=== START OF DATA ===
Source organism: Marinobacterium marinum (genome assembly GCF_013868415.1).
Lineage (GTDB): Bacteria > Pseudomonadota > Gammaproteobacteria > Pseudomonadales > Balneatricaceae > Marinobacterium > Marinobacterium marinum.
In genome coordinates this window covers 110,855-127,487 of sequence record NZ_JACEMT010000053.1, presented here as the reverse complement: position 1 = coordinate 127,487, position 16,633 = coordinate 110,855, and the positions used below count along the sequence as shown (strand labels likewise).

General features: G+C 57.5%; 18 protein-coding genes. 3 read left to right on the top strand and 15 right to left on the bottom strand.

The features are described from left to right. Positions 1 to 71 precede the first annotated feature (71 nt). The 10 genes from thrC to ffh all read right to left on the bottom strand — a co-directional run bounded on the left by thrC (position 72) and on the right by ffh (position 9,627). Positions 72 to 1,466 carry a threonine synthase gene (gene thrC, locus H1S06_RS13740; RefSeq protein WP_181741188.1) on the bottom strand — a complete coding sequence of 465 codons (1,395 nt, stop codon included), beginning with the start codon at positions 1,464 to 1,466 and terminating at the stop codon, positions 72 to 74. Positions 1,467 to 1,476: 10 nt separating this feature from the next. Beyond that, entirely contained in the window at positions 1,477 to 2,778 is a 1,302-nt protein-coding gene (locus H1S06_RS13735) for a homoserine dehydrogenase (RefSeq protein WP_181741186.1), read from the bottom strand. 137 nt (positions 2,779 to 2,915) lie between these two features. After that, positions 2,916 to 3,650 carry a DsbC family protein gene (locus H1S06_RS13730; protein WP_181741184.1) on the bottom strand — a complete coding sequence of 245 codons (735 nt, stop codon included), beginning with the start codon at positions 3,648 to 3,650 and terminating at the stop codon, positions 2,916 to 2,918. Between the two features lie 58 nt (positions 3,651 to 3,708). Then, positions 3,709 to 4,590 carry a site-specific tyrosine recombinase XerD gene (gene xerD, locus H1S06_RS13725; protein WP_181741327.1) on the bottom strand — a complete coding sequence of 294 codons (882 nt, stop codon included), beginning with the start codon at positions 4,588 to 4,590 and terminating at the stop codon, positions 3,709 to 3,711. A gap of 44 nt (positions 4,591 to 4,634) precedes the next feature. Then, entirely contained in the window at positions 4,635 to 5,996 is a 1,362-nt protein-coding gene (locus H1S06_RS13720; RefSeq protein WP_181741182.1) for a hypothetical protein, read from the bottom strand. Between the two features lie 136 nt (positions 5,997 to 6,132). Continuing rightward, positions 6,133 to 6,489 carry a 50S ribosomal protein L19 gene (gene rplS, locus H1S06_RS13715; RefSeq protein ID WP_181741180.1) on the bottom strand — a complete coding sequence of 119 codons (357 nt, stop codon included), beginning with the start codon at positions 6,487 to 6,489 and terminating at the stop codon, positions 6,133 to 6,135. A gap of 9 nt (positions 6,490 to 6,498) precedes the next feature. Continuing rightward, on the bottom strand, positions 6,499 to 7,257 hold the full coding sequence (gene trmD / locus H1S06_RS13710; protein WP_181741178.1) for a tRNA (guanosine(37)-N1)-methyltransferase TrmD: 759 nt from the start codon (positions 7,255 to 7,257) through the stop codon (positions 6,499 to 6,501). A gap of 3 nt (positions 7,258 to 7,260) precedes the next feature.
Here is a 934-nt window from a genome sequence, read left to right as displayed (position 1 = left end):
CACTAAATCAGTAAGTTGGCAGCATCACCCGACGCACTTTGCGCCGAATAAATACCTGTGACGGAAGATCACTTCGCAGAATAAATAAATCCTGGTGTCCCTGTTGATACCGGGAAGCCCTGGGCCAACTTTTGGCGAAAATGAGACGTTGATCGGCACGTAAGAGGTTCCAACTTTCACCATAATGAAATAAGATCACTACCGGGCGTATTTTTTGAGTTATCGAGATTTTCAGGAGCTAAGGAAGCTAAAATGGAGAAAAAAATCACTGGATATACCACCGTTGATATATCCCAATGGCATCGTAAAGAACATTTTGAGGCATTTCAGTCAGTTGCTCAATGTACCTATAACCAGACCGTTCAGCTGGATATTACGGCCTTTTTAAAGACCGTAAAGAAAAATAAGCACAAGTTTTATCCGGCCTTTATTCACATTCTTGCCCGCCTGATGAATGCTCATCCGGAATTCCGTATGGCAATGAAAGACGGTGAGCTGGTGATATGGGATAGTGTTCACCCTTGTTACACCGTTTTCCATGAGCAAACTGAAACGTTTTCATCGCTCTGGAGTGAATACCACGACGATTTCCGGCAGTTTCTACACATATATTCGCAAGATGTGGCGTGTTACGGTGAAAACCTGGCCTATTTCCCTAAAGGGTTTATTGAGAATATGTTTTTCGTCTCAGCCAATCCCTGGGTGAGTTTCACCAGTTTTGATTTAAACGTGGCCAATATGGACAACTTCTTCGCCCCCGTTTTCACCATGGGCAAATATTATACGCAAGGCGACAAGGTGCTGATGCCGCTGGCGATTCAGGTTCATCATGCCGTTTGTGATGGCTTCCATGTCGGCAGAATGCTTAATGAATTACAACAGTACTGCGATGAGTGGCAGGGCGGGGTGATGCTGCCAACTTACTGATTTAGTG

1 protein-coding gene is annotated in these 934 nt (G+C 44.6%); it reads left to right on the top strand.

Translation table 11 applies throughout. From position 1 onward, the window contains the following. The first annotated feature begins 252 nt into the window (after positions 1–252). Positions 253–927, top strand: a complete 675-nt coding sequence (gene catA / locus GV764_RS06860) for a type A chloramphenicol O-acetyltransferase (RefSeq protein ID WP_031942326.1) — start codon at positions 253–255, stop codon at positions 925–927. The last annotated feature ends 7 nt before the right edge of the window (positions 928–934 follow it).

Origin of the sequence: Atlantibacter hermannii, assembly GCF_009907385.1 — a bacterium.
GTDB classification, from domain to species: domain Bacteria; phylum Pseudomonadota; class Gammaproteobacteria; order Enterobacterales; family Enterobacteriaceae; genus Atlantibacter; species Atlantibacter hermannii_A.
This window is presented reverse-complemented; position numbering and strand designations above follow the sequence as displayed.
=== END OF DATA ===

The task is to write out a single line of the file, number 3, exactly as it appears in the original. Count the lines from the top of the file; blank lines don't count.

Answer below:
In genome coordinates this window covers 110,855-127,487 of sequence record NZ_JACEMT010000053.1, presented here as the reverse complement: position 1 = coordinate 127,487, position 16,633 = coordinate 110,855, and the positions used below count along the sequence as shown (strand labels likewise).